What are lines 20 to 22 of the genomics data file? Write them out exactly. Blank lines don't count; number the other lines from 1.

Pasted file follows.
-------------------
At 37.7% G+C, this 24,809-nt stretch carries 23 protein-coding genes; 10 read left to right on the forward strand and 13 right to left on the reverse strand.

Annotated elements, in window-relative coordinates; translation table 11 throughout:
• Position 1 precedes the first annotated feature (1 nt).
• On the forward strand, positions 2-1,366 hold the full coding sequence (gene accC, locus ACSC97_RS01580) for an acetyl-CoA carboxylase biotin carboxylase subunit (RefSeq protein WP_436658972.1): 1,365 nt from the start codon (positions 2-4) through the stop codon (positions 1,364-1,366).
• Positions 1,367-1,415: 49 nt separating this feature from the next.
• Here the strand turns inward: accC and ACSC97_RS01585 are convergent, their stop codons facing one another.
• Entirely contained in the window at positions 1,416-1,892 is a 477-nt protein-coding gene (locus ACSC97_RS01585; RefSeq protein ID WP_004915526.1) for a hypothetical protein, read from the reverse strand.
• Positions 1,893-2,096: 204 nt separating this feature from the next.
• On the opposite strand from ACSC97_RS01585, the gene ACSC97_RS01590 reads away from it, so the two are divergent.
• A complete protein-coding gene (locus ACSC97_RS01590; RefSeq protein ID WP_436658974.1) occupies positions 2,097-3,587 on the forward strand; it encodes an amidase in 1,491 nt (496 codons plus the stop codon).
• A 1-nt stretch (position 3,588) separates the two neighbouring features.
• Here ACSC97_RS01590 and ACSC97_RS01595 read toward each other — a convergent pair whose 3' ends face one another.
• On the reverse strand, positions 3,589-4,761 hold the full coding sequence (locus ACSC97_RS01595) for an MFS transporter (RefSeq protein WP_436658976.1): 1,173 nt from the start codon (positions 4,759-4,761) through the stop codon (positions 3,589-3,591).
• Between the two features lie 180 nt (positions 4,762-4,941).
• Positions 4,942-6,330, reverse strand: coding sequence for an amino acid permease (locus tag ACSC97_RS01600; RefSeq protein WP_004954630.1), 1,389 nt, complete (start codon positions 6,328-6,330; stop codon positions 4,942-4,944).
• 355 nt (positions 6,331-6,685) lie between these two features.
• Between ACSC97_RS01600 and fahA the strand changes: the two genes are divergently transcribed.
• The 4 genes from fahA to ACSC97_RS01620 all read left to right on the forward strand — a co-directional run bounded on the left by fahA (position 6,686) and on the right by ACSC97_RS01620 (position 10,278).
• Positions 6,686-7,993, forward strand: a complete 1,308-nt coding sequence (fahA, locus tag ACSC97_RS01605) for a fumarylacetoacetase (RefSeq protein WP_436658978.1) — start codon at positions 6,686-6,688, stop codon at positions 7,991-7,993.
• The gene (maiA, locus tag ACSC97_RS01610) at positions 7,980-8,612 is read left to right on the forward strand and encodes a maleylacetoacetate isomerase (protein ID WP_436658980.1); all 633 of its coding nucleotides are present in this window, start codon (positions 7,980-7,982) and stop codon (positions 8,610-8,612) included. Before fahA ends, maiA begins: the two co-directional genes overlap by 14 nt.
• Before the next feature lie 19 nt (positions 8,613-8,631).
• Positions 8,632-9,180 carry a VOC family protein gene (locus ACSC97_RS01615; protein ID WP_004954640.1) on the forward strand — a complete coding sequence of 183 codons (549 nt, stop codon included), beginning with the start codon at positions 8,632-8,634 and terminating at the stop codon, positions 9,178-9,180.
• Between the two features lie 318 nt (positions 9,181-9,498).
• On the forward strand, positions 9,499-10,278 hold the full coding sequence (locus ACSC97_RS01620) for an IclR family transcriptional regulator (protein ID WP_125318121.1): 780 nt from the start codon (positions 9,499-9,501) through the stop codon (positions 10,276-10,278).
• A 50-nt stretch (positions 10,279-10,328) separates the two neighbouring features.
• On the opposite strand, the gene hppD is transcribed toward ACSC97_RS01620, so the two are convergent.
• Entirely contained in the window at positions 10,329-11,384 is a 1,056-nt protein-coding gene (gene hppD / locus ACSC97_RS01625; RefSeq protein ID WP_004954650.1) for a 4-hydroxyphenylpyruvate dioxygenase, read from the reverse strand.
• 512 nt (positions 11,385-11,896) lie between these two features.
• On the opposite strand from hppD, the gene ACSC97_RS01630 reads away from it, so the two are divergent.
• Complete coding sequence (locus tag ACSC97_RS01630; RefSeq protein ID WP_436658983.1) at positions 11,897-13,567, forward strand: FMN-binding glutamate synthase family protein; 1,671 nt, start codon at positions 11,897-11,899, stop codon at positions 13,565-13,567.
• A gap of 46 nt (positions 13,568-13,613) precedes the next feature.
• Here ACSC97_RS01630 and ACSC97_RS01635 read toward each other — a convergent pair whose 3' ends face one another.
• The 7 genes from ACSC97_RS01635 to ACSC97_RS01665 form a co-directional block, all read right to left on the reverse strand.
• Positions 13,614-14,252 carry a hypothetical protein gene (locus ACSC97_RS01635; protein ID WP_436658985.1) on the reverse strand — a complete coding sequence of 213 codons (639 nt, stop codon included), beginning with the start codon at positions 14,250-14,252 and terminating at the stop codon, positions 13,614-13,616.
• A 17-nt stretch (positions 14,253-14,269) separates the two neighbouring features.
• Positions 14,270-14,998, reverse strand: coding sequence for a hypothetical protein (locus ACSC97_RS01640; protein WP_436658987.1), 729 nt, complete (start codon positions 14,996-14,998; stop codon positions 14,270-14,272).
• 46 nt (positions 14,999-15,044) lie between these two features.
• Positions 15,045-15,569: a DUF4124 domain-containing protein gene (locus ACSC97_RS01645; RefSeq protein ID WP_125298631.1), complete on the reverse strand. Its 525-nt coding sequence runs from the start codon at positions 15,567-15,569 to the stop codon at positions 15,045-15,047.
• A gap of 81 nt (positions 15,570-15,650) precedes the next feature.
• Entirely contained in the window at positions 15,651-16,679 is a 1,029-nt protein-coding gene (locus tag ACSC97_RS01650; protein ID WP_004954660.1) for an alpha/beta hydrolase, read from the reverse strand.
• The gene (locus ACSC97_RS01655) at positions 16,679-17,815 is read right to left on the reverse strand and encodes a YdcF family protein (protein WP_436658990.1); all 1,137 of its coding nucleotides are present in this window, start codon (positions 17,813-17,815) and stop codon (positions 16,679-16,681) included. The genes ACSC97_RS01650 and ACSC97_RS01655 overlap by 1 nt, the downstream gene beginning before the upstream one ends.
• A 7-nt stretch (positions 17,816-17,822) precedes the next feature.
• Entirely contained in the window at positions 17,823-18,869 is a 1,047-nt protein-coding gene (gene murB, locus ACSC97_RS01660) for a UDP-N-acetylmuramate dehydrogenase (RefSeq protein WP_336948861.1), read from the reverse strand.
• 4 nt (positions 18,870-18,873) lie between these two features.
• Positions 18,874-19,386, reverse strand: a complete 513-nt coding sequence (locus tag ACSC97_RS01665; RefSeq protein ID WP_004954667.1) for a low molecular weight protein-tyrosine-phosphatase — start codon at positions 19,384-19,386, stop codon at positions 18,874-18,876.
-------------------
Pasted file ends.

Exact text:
• The gene (maiA, locus tag ACSC97_RS01610) at positions 7,980-8,612 is read left to right on the forward strand and encodes a maleylacetoacetate isomerase (protein ID WP_436658980.1); all 633 of its coding nucleotides are present in this window, start codon (positions 7,980-7,982) and stop codon (positions 8,610-8,612) included. Before fahA ends, maiA begins: the two co-directional genes overlap by 14 nt.
• Before the next feature lie 19 nt (positions 8,613-8,631).
• Positions 8,632-9,180 carry a VOC family protein gene (locus ACSC97_RS01615; protein ID WP_004954640.1) on the forward strand — a complete coding sequence of 183 codons (549 nt, stop codon included), beginning with the start codon at positions 8,632-8,634 and terminating at the stop codon, positions 9,178-9,180.